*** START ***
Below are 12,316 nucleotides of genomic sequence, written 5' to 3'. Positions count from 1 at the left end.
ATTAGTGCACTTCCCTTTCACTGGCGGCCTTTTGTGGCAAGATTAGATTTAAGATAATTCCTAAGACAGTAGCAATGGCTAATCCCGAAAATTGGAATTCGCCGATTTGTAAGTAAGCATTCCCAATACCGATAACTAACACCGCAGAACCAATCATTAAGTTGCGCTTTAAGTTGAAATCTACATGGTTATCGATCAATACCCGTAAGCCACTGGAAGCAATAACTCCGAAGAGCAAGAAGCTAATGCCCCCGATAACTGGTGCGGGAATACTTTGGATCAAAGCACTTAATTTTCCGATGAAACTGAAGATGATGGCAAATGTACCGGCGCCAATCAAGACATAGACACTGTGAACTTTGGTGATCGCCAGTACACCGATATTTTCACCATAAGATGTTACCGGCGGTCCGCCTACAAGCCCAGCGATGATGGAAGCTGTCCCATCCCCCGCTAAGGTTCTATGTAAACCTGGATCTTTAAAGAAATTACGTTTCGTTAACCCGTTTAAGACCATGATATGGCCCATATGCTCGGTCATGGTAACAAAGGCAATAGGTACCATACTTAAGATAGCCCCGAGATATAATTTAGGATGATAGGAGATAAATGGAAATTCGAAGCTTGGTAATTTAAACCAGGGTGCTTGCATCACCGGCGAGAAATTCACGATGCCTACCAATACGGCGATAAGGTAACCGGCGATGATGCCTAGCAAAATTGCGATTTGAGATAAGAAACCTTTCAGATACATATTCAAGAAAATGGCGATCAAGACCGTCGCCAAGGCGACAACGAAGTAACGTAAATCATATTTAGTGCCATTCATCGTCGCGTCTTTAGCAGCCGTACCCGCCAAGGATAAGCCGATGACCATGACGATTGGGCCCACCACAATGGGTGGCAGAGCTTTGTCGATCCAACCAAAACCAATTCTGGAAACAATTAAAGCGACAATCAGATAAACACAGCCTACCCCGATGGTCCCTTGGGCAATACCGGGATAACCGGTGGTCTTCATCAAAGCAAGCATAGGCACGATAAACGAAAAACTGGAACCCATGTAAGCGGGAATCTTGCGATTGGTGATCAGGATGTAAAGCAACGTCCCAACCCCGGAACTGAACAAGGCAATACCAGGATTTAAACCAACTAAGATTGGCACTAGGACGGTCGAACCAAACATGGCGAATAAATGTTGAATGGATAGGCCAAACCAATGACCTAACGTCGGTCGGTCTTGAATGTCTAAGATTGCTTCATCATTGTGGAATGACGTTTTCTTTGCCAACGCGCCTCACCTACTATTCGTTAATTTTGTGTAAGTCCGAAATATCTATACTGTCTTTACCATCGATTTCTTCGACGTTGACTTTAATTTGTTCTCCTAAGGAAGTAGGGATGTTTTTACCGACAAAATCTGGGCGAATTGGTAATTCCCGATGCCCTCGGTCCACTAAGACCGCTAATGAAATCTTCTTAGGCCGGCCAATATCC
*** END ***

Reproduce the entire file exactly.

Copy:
Below are 12,316 nucleotides of genomic sequence, written 5' to 3'. Positions count from 1 at the left end.
ATTAGTGCACTTCCCTTTCACTGGCGGCCTTTTGTGGCAAGATTAGATTTAAGATAATTCCTAAGACAGTAGCAATGGCTAATCCCGAAAATTGGAATTCGCCGATTTGTAAGTAAGCATTCCCAATACCGATAACTAACACCGCAGAACCAATCATTAAGTTGCGCTTTAAGTTGAAATCTACATGGTTATCGATCAATACCCGTAAGCCACTGGAAGCAATAACTCCGAAGAGCAAGAAGCTAATGCCCCCGATAACTGGTGCGGGAATACTTTGGATCAAAGCACTTAATTTTCCGATGAAACTGAAGATGATGGCAAATGTACCGGCGCCAATCAAGACATAGACACTGTGAACTTTGGTGATCGCCAGTACACCGATATTTTCACCATAAGATGTTACCGGCGGTCCGCCTACAAGCCCAGCGATGATGGAAGCTGTCCCATCCCCCGCTAAGGTTCTATGTAAACCTGGATCTTTAAAGAAATTACGTTTCGTTAACCCGTTTAAGACCATGATATGGCCCATATGCTCGGTCATGGTAACAAAGGCAATAGGTACCATACTTAAGATAGCCCCGAGATATAATTTAGGATGATAGGAGATAAATGGAAATTCGAAGCTTGGTAATTTAAACCAGGGTGCTTGCATCACCGGCGAGAAATTCACGATGCCTACCAATACGGCGATAAGGTAACCGGCGATGATGCCTAGCAAAATTGCGATTTGAGATAAGAAACCTTTCAGATACATATTCAAGAAAATGGCGATCAAGACCGTCGCCAAGGCGACAACGAAGTAACGTAAATCATATTTAGTGCCATTCATCGTCGCGTCTTTAGCAGCCGTACCCGCCAAGGATAAGCCGATGACCATGACGATTGGGCCCACCACAATGGGTGGCAGAGCTTTGTCGATCCAACCAAAACCAATTCTGGAAACAATTAAAGCGACAATCAGATAAACACAGCCTACCCCGATGGTCCCTTGGGCAATACCGGGATAACCGGTGGTCTTCATCAAAGCAAGCATAGGCACGATAAACGAAAAACTGGAACCCATGTAAGCGGGAATCTTGCGATTGGTGATCAGGATGTAAAGCAACGTCCCAACCCCGGAACTGAACAAGGCAATACCAGGATTTAAACCAACTAAGATTGGCACTAGGACGGTCGAACCAAACATGGCGAATAAATGTTGAATGGATAGGCCAAACCAATGACCTAACGTCGGTCGGTCTTGAATGTCTAAGATTGCTTCATCATTGTGGAATGACGTTTTCTTTGCCAACGCGCCTCACCTACTATTCGTTAATTTTGTGTAAGTCCGAAATATCTATACTGTCTTTACCATCGATTTCTTCGACGTTGACTTTAATTTGTTCTCCTAAGGAAGTAGGGATGTTTTTACCGACAAAATCTGGGCGAATTGGTAATTCCCGATGCCCTCGGTCCACTAAGACCGCTAATGAAATCTTCTTAGGCCGGCCAATATCC